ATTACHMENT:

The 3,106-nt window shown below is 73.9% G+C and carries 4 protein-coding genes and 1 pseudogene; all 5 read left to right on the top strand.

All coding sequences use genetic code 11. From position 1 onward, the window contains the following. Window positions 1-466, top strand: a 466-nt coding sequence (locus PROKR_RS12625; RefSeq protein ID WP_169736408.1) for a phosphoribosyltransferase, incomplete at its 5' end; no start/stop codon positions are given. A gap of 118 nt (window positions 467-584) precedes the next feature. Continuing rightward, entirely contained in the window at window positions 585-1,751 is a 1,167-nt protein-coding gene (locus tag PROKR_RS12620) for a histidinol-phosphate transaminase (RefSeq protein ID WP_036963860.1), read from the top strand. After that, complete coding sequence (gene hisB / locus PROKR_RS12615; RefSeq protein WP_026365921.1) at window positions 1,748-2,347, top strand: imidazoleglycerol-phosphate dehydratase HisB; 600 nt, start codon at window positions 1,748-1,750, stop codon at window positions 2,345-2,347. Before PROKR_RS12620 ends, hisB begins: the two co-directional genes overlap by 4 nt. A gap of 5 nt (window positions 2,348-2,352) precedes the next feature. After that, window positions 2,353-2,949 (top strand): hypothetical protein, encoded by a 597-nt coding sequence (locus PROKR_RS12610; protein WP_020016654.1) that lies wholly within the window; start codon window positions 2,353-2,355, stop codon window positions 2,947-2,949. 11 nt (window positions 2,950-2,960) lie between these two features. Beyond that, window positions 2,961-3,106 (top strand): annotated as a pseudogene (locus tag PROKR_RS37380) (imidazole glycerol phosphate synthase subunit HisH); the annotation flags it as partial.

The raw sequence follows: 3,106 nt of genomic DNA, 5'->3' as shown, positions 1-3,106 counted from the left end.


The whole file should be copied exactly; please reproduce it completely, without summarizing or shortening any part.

The 3,106-nt window shown below is 73.9% G+C and carries 4 protein-coding genes and 1 pseudogene; all 5 read left to right on the top strand.

All coding sequences use genetic code 11. From position 1 onward, the window contains the following. Window positions 1-466, top strand: a 466-nt coding sequence (locus PROKR_RS12625; RefSeq protein ID WP_169736408.1) for a phosphoribosyltransferase, incomplete at its 5' end; no start/stop codon positions are given. A gap of 118 nt (window positions 467-584) precedes the next feature. Continuing rightward, entirely contained in the window at window positions 585-1,751 is a 1,167-nt protein-coding gene (locus tag PROKR_RS12620) for a histidinol-phosphate transaminase (RefSeq protein ID WP_036963860.1), read from the top strand. After that, complete coding sequence (gene hisB / locus PROKR_RS12615; RefSeq protein WP_026365921.1) at window positions 1,748-2,347, top strand: imidazoleglycerol-phosphate dehydratase HisB; 600 nt, start codon at window positions 1,748-1,750, stop codon at window positions 2,345-2,347. Before PROKR_RS12620 ends, hisB begins: the two co-directional genes overlap by 4 nt. A gap of 5 nt (window positions 2,348-2,352) precedes the next feature. After that, window positions 2,353-2,949 (top strand): hypothetical protein, encoded by a 597-nt coding sequence (locus PROKR_RS12610; protein WP_020016654.1) that lies wholly within the window; start codon window positions 2,353-2,355, stop codon window positions 2,947-2,949. 11 nt (window positions 2,950-2,960) lie between these two features. Beyond that, window positions 2,961-3,106 (top strand): annotated as a pseudogene (locus tag PROKR_RS37380) (imidazole glycerol phosphate synthase subunit HisH); the annotation flags it as partial.

The raw sequence follows: 3,106 nt of genomic DNA, 5'->3' as shown, positions 1-3,106 counted from the left end.